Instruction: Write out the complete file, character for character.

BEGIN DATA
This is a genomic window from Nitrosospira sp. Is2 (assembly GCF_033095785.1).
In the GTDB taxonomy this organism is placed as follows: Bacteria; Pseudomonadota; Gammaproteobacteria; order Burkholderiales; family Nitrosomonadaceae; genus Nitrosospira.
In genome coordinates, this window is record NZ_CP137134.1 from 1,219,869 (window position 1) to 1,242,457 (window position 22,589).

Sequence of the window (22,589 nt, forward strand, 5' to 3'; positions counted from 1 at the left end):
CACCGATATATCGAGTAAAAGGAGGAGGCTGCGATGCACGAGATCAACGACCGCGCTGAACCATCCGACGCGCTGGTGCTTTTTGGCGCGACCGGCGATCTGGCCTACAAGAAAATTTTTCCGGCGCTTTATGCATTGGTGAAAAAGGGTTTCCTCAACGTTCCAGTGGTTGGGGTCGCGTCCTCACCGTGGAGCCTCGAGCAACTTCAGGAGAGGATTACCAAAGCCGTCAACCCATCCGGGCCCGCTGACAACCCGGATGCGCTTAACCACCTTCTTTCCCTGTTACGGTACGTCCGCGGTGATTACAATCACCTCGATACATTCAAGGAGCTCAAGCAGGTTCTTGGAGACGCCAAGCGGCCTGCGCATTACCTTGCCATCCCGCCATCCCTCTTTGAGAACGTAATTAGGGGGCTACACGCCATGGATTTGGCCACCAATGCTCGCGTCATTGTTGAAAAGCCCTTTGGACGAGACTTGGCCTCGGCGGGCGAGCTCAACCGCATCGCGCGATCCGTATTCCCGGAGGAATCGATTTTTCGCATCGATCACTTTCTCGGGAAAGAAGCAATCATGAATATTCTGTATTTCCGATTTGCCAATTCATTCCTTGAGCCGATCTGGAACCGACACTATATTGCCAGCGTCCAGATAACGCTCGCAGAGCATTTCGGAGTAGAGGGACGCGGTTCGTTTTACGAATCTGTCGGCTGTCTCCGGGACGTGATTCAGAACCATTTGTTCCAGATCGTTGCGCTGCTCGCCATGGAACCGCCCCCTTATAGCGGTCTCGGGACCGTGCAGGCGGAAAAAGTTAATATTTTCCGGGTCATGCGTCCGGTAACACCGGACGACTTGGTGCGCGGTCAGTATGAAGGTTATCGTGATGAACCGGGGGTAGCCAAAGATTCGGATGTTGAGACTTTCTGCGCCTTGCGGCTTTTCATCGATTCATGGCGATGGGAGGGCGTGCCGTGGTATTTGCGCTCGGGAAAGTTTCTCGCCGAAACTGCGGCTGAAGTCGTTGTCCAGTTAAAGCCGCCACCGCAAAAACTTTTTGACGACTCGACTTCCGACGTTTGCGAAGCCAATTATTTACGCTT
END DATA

This is a genomic window from Nitrosospira sp. Is2 (assembly GCF_033095785.1).
In the GTDB taxonomy this organism is placed as follows: Bacteria; Pseudomonadota; Gammaproteobacteria; order Burkholderiales; family Nitrosomonadaceae; genus Nitrosospira.
In genome coordinates, this window is record NZ_CP137134.1 from 1,219,869 (window position 1) to 1,242,457 (window position 22,589).

Sequence of the window (22,589 nt, forward strand, 5' to 3'; positions counted from 1 at the left end):
CACCGATATATCGAGTAAAAGGAGGAGGCTGCGATGCACGAGATCAACGACCGCGCTGAACCATCCGACGCGCTGGTGCTTTTTGGCGCGACCGGCGATCTGGCCTACAAGAAAATTTTTCCGGCGCTTTATGCATTGGTGAAAAAGGGTTTCCTCAACGTTCCAGTGGTTGGGGTCGCGTCCTCACCGTGGAGCCTCGAGCAACTTCAGGAGAGGATTACCAAAGCCGTCAACCCATCCGGGCCCGCTGACAACCCGGATGCGCTTAACCACCTTCTTTCCCTGTTACGGTACGTCCGCGGTGATTACAATCACCTCGATACATTCAAGGAGCTCAAGCAGGTTCTTGGAGACGCCAAGCGGCCTGCGCATTACCTTGCCATCCCGCCATCCCTCTTTGAGAACGTAATTAGGGGGCTACACGCCATGGATTTGGCCACCAATGCTCGCGTCATTGTTGAAAAGCCCTTTGGACGAGACTTGGCCTCGGCGGGCGAGCTCAACCGCATCGCGCGATCCGTATTCCCGGAGGAATCGATTTTTCGCATCGATCACTTTCTCGGGAAAGAAGCAATCATGAATATTCTGTATTTCCGATTTGCCAATTCATTCCTTGAGCCGATCTGGAACCGACACTATATTGCCAGCGTCCAGATAACGCTCGCAGAGCATTTCGGAGTAGAGGGACGCGGTTCGTTTTACGAATCTGTCGGCTGTCTCCGGGACGTGATTCAGAACCATTTGTTCCAGATCGTTGCGCTGCTCGCCATGGAACCGCCCCCTTATAGCGGTCTCGGGACCGTGCAGGCGGAAAAAGTTAATATTTTCCGGGTCATGCGTCCGGTAACACCGGACGACTTGGTGCGCGGTCAGTATGAAGGTTATCGTGATGAACCGGGGGTAGCCAAAGATTCGGATGTTGAGACTTTCTGCGCCTTGCGGCTTTTCATCGATTCATGGCGATGGGAGGGCGTGCCGTGGTATTTGCGCTCGGGAAAGTTTCTCGCCGAAACTGCGGCTGAAGTCGTTGTCCAGTTAAAGCCGCCACCGCAAAAACTTTTTGACGACTCGACTTCCGACGTTTGCGAAGCCAATTATTTACGCTT